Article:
US8186776B2 (en) 2009-03-17 2012-05-29 Target Brands, Inc. Storage and organization system and connectivity of the components therein
US20100253195A1 (en) * 2009-04-06 2010-10-07 Craft & Design, Llc Plywood cabinet
USD648939S1 (en) 2010-02-24 2011-11-22 Target Brands, Inc. Bin
USD661095S1 (en) 2010-02-24 2012-06-05 Target Brands, Inc. Bin
USD655087S1 (en) 2010-02-24 2012-03-06 Target Brands, Inc. Bin
US9719542B2 (en) 2010-06-03 2017-08-01 Unilin, Bvba Composed element and corner connection applied herewith
US20120013230A1 (en) * 2010-07-16 2012-01-19 Purdue Research Foundation Collapsible furniture jointing system
US20120168395A1 (en) * 2010-12-30 2012-07-05 Wen-Tsan Wang Linking style hanging closet
US8459473B2 (en) * 2010-12-30 2013-06-11 Wen-Tsan Wang Linking style hanging closet
US8662326B2 (en) * 2011-02-04 2014-03-04 Stephanie Brick Shelving unit
US20120199541A1 (en) * 2011-02-04 2012-08-09 Stephanie Brick Shelving unit
US8887468B2 (en) * 2011-05-06 2014-11-18 Valinge Flooring Technology Ab Mechanical locking system for building panels
US20150035422A1 (en) * 2011-05-06 2015-02-05 Valinge Flooring Technology Ab Mechanical locking system for building panels
US20120279161A1 (en) * 2011-05-06 2012-11-08 Välinge Flooring Technology AB Mechanical locking system for building panels
US10202996B2 (en) * 2011-05-06 2019-02-12 Valinge Innovation Ab Mechanical locking system for building panels
US9538842B2 (en) * 2011-05-06 2017-01-10 Valinge Innovation Ab Mechanical locking system for building panels
US10293512B2 (en) 2011-06-29 2019-05-21 Unilin Bvba Drawer, drawer construction and method for manufacturing a drawer
US20130270984A1 (en) * 2011-07-29 2013-10-17 Mitsubishi Heavy Industries, Ltd. Storage unit
USD666418S1 (en) 2011-11-22 2012-09-04 Target Brands, Inc. Bin
USD661094S1 (en) 2011-11-22 2012-06-05 Target Brands, Inc. Bin
US9867482B1 (en) * 2013-01-30 2018-01-16 Amazon Technologies, Inc. Shelving system with interlocking containers
US20140345316A1 (en) * 2013-05-22 2014-11-27 The Coca-Cola Company Systems and methods for a modular cooler assembly
US10451097B2 (en) 2013-09-16 2019-10-22 Valinge Innovation Ab Assembled product and a method of assembling the assembled product
US9726210B2 (en) 2013-09-16 2017-08-08 Valinge Innovation Ab Assembled product and a method of assembling the product
US9714672B2 (en) 2014-01-10 2017-07-25 Valinge Innovation Ab Panels comprising a mechanical locking device and an assembled product comprising the panels
US9723923B2 (en) 2014-07-11 2017-08-08 Valinge Innovation Ab Panel with a slider
US9375085B2 (en) 2014-07-11 2016-06-28 Valinge Innovation Ab Panel with a slider
WO2016022014A1 (en) * 2014-08-04 2016-02-11 RUIZ FLORES, Erasmo Foldable system for building furniture
US10506875B2 (en) 2014-12-19 2019-12-17 Valinge Innovation Ab Panels comprising a mechanical locking device and an assembled product comprising the panels
US10034541B2 (en) 2014-12-19 2018-07-31 Valinge Innovation Ab Panels comprising a mechanical locking device and an assembled product comprising the panels
US9655442B2 (en) 2014-12-19 2017-05-23 Valinge Innovation Ab Panels comprising a mechanical locking device and an assembled product comprising the panels
US10670064B2 (en) 2015-04-21 2020-06-02 Valinge Innovation Ab Panel with a slider
US9930959B2 (en) 2015-08-07 2018-04-03 Comsero, Inc. Modular furniture and structures
US10448739B2 (en) 2015-09-22 2019-10-22 Valinge Innovation Ab Panels comprising a mechanical locking device and an assembled product comprising the panels
US10669716B2 (en) 2015-12-03 2020-06-02 Valinge Innovation Ab Panels comprising a mechanical locking device and an assembled product comprising the panels
US9945121B2 (en) 2015-12-03 2018-04-17 Valinge Innovation Ab Panels comprising a mechanical locking device and an assembled product comprising the panels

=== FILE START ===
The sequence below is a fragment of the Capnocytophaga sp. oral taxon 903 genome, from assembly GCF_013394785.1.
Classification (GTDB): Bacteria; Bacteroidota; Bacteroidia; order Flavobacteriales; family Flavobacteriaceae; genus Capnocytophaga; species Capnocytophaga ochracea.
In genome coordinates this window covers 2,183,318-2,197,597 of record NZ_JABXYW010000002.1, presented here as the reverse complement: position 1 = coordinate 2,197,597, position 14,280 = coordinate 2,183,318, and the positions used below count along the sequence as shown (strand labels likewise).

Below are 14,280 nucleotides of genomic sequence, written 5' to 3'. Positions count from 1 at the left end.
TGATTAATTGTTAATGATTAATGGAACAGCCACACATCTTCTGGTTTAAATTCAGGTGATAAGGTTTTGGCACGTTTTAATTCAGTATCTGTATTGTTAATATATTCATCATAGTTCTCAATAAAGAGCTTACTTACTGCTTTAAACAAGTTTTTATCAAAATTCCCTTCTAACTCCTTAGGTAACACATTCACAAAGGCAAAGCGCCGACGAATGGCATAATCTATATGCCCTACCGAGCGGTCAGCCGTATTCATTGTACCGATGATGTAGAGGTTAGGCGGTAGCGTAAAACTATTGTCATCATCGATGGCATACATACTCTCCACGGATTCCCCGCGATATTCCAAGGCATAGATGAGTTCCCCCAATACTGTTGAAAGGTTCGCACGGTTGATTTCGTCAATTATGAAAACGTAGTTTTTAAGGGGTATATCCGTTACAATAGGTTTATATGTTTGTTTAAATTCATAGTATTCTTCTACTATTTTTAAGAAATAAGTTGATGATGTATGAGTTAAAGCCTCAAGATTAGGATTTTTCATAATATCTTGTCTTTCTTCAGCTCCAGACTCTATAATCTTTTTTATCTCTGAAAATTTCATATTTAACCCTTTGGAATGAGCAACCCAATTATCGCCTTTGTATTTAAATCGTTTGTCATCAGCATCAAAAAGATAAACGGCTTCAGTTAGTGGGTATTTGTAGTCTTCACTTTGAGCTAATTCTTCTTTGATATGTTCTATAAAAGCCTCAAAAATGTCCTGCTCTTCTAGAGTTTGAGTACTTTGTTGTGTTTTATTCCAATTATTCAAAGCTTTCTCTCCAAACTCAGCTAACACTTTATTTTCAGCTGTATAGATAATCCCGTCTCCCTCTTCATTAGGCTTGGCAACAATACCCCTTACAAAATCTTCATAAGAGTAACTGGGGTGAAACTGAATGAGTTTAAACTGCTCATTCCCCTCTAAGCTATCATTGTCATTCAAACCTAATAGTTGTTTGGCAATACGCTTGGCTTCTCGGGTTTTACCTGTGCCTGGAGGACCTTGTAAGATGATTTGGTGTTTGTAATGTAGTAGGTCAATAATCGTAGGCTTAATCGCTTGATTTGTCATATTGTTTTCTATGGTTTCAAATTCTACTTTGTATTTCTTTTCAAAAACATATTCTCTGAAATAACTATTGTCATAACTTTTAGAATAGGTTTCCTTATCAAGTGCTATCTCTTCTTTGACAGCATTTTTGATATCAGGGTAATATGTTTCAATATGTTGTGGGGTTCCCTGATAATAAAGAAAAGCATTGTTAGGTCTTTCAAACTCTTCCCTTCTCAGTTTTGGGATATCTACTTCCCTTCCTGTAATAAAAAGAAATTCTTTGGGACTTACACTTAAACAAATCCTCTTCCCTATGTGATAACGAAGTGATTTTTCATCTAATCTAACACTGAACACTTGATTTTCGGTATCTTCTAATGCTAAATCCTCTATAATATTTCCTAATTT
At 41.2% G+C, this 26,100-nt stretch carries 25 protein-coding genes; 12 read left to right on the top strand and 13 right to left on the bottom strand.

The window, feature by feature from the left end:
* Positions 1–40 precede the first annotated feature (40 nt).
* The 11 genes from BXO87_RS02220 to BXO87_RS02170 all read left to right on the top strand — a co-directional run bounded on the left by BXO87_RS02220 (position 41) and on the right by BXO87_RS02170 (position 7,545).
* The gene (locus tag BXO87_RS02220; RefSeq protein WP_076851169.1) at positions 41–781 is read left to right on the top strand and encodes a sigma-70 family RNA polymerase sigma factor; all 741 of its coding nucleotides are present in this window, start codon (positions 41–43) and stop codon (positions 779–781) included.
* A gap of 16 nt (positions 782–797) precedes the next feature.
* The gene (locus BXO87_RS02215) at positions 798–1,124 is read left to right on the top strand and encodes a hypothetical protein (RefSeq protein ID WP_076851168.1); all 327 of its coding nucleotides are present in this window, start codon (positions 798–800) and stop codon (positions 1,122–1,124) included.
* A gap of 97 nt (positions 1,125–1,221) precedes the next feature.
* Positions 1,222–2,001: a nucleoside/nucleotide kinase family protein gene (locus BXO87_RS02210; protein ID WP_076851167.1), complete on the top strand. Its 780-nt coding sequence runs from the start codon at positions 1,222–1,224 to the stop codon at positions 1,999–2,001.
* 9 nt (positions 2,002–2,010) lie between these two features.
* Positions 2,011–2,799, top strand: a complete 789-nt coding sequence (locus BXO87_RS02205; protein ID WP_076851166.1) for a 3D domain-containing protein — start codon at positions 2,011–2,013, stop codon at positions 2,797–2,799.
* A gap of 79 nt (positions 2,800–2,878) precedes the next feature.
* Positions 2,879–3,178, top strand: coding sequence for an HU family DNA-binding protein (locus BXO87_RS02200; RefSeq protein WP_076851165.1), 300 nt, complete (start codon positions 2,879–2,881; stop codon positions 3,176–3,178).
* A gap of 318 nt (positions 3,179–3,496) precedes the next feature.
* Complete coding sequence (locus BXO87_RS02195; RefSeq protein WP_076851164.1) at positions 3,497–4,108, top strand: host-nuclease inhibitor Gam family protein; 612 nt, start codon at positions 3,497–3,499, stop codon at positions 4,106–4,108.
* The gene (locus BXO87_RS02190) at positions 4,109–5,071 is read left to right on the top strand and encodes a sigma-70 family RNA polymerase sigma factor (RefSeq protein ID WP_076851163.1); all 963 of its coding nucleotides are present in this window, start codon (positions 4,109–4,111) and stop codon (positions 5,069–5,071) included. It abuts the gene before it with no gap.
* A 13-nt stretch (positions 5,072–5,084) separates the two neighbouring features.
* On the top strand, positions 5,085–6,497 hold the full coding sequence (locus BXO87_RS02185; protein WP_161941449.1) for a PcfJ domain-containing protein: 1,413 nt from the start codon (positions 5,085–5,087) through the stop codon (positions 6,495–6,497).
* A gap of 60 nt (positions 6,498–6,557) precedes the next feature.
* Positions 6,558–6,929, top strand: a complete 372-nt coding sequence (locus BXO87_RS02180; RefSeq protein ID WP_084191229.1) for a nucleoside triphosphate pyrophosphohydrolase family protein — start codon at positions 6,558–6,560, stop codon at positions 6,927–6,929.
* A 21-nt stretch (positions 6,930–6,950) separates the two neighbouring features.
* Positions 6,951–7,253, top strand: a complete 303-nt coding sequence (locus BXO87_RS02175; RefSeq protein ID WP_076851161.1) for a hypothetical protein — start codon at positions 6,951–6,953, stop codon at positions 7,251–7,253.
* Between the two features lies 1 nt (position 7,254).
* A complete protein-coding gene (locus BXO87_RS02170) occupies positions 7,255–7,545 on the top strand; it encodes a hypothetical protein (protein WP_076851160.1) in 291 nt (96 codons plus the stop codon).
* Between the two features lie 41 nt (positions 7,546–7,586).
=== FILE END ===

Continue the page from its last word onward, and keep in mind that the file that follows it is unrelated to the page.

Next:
US10548397B2 (en) 2016-01-26 2020-02-04 Valinge Innovation Ab Panels comprising a mechanical locking device and an assembled product comprising the panels
US10544818B2 (en) 2016-02-04 2020-01-28 Valinge Innovation Ab Set of panels for an assembled product
US10415613B2 (en) 2016-02-09 2019-09-17 Valinge Innovation Ab Set of panel-shaped elements for a composed element
US10486245B2 (en) 2016-02-09 2019-11-26 Valinge Innovation Ab Element and method for providing dismantling groove
US10610011B1 (en) * 2018-10-17 2020-04-07 Keith Greenhill Portable tabletop lectern suitable for mass-manufacture

Also Published As

Publication number Publication date
CA1040250A1 (en)
JPS512566A (en) 1976-01-10
IT1034382B (en) 1979-09-10
DE2513962A1 (en) 1976-01-08
CA1040250A (en) 1978-10-10

Similar Documents

Publication Publication Date Title
CN105518316B (en) Combination product and the method for assembling the combination product
US4470647A (en) Interfitting and removable modular storage units including connectors forming part of a unit as well as sliding support for adjacent units
US6286276B1 (en) Method of attaching furniture components to partition
JP6682437B2 (en) Assembly and method of assembling assembly
US4421366A (en) Self-assembly furniture
EP0458264B1 (en) A method for the production of office furnishing systems and an office furnishing unit
US3971605A (en) Modular furnishings
US4192562A (en) Interfitting and removable modular, frame, storage units
EP0690963B1 (en) Thin flat panel construction
US4055373A (en) Furniture construction system
US5718493A (en) Cabinet construction system
US4840440A (en) Corner construction apparatus and method
US5279232A (en) Modular shelving interconnection assembly
US6645032B2 (en) Erection set—posts and panels
US4707204A (en) Method of making a furniture front element
US3848942A (en) Module for furniture development
US5345737A (en) System of modular building elements for display fixtures
US2787382A (en) Merchandise display fixture of the knock-down sectional type
EP0536979A1 (en) Furniture system
US20060250052A1 (en) Modular furniture subassembly, component therefor and method of assembling a modular furniture subassembly
US2907471A (en) Metal cabinet structures
EP0298433B1 (en) Partition wall, particularly for offices
US3901572A (en) Drawers
US5466058A (en) Stackable interlocking modular storage system
EP0023807A1 (en) A method of constructing a panel assembly